I found this book while browsing the “ending soon” section on eBay. I’d never heard of it before, and wasn’t sure if it would be worth the $25 it was being sold for, so I looked it up quickly on Amazon. There was a glowing review by KimonoMomo, whose opinion I greatly respect when it comes to Japanese textiles, and the least expensive used copy available was priced at roughly $65. Based on those factors, I figured it would definitely be worth the investment. Unfortunately, I did not think to ask the seller – shopenjapan – about shipping costs from LA to Montreal, and had a bit of a case of sticker-shock when they sent me the invoice. They did everything in their power to get me the lowest price, were very patient while I tried to find an alternate shipping solution, and when the final shipping to me cost less than anticipated they refunded me the difference. In the end it was still less expensive than buying a used copy on Amazon, and the service was great. I’ll definitely buy from them again if they list similar books!

So, was it worth it? Absolutely! It is actually an illustrated museum catalogue for an exhibit of the same name, much like Kazari: Decoration and Display in Japan 15th-19th Centuries, which I reviewed earlier. It is divided into essays about many topics, from the evolution of the kosode to calligraphy as a motif to the cultural and social impact and relevance of red “beni” dye. Each essay is complemented by many lush full colour photographs and multiple page spreads, as well as smaller inserted black and white and detail shots. When I first got it, I spent several nights simply ogling the photos.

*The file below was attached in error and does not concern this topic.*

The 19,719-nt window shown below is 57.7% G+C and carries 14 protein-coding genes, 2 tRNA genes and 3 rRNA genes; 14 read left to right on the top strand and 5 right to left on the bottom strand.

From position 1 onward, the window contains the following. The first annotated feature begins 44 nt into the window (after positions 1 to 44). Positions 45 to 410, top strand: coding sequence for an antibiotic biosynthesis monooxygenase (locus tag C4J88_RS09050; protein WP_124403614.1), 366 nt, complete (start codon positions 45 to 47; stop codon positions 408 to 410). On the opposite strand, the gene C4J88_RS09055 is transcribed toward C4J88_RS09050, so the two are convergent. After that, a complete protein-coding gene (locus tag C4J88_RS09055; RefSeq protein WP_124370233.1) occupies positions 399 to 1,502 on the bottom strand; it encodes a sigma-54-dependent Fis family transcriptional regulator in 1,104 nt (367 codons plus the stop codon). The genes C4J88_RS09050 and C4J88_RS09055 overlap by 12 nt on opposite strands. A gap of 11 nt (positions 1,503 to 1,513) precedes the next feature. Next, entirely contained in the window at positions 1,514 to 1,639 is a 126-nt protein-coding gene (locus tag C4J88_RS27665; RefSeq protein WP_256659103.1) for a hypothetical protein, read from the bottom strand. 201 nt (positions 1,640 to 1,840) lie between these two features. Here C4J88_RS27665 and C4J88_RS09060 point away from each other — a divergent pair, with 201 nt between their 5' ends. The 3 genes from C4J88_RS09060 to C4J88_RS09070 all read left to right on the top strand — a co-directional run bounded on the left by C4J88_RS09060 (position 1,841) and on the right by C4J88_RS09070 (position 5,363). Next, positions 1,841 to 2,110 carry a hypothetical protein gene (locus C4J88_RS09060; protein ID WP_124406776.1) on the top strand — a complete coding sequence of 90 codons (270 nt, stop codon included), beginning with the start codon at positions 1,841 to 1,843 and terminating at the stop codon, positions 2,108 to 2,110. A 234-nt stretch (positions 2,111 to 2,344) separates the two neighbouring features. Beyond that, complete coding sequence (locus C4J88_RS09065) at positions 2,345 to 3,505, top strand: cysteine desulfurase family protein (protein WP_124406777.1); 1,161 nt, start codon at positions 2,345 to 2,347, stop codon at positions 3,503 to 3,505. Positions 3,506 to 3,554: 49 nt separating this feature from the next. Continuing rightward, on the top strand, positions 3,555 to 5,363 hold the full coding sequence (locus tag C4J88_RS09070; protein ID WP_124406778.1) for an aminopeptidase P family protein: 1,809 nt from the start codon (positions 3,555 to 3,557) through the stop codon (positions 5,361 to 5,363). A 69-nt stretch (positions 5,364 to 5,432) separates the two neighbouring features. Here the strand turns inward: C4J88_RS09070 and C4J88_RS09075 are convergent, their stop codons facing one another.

The essays themselves are written in a fairly dry academic style, but they are not difficult to read or alienating to people unfamiliar with the terminology. Any Japanese terms are italicized and explained in clear plain English the first time they make an appearance. There is a very useful glossary of terms in the background that is a huge asset to anyone interested in kimono either as wearable clothing or as historical costume, as well as many fascinating and well-organized charts and graphs documenting the flow of Japanese historical eras, common kosode pattern layouts, and garment dimensions. It is not something I’d suggest for light bedtime reading, but it makes an excellent addition to any kimono-specific or Japanese cultural reference library. Several of the kimono in the book are also in the Kyoto Shoin, Yuzen edition book, but I found this to be a good thing – it was very interesting to see that some of these garments are so historically famous and relevant that they appear in multiple texts.

The layout of the book is also very lovely, the text is clear and the images are crisp and beautiful, with vivid colours and plenty of detail shots. Captions are always large enough to be legible but small enough not to be obtrusive. There are also some very charming touches, such as the text on the first page of each section being in the shape of a kimono. This may not seem like such a big thing, but it really adds to the cohesive feel of the whole book, and as someone who studied document layout in college it really tickled me.

I would recommend this book for:

-People interested in the history of Japanese textiles.
-People studying historical fashion or evolution of fashion and trends.
-People interested in Edo-era Japan.
-People looking for beautiful photos of kimono.

I would not recommend this book for:

-People looking for how-to-wear guides.
-People looking for coordination ideas.